A new publisher is re-inventing the publishing model by offering new translations of literary classics in luxury format. Decked out with gold-plated logos and hand-bound leather covers, each sale will support the distribution of free ebooks.
Aptly named “Haute Culture,” the publisher calls its customers “Book Angels.” Each luxury book costs $451 USD, and gives the consumer the ability to donate 100 copies of the ebook version to specific schools or organizations, or to the anonymous unwashed masses via the Haute Culture website.
As a book-lover, I have to manage my overall disgust with consumerism and my irrational love of books as objects. And while it’s pretty cool that Haute Culture is giving the lumpen proletariat the ability to read never-before translated texts, “capitalism with a conscience” is still a giant crock of shit.
The model is not dissimilar from Toms Shoes, where their “one for one” program provides a pair of shoes to people in developing nations for every pair purchased. Zizek quotes Oscar Wilde in his commentary on Toms:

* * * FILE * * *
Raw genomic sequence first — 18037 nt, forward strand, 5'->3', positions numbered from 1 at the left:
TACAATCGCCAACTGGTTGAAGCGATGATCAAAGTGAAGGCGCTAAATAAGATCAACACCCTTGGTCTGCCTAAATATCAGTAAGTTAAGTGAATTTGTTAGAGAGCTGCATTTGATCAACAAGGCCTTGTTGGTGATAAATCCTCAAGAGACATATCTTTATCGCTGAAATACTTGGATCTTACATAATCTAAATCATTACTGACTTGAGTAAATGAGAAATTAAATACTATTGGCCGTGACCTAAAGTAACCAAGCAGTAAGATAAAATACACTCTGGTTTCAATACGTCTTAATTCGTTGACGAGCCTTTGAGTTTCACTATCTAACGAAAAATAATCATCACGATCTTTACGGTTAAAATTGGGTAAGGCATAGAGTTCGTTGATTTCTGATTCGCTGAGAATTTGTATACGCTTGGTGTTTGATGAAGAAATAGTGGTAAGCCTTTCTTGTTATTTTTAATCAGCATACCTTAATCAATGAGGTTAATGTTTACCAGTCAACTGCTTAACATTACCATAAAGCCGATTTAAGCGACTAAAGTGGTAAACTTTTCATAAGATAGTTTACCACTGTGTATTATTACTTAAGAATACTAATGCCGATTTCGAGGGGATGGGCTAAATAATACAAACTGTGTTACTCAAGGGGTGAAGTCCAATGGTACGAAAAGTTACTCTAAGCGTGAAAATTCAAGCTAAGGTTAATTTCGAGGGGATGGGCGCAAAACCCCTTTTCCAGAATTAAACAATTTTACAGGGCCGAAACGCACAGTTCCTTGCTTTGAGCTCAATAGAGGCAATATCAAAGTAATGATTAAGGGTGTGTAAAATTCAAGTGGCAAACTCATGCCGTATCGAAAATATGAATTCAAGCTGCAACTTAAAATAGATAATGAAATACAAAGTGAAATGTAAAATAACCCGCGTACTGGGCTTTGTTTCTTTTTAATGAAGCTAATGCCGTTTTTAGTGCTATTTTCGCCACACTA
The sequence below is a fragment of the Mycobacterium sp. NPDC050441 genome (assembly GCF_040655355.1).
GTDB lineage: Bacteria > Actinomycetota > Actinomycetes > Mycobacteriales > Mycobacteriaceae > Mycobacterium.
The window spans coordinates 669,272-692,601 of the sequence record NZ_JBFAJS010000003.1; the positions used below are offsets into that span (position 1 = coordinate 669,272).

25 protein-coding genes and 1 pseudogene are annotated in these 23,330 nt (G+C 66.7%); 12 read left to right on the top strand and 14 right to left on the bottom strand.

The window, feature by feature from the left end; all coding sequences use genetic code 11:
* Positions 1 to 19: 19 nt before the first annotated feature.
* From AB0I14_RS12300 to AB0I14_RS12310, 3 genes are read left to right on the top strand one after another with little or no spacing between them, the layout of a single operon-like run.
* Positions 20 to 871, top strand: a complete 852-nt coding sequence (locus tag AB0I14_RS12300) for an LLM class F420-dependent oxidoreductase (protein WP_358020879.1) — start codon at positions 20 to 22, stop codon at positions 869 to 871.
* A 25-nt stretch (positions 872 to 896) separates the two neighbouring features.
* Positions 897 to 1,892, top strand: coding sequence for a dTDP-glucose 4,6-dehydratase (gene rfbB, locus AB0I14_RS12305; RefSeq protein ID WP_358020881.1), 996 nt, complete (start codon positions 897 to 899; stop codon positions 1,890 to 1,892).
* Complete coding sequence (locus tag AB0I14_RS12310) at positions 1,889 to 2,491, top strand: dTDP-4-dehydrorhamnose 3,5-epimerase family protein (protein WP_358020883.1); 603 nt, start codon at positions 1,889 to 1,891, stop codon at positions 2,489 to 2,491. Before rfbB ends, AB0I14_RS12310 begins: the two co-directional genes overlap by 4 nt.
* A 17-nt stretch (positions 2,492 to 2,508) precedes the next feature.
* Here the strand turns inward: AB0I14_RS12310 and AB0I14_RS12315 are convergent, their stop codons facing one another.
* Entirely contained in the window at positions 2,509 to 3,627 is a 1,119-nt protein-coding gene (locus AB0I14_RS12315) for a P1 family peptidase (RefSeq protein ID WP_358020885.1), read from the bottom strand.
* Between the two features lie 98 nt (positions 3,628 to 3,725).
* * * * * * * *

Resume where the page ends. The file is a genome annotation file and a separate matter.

The proper aim is to try and reconstruct society on such a basis that poverty will be impossible. And the altruistic virtues have really prevented the carrying out of this aim. Just as the worst slave-owners were those who were kind to their slaves, and so prevented the horror of the system being realised by those who suffered from it, and understood by those who contemplated it, so, in the present state of things in England, the people who do most harm are the people who try to do most good; and at last we have had the spectacle of men who have really studied the problem and know the life – educated men who live in the East End – coming forward and imploring the community to restrain its altruistic impulses of charity, benevolence, and the like. They do so on the ground that such charity degrades and demoralises. They are perfectly right. Charity creates a multitude of sins.
In an interview with Biblioklept, CEO Luis de Miranda noted “Physical books should be sublime, digital books should be free.”
Their first book will be Flaubert’s “Felicity: The Tale of the Simple Heart.”
Read the full interview at Bibliokept.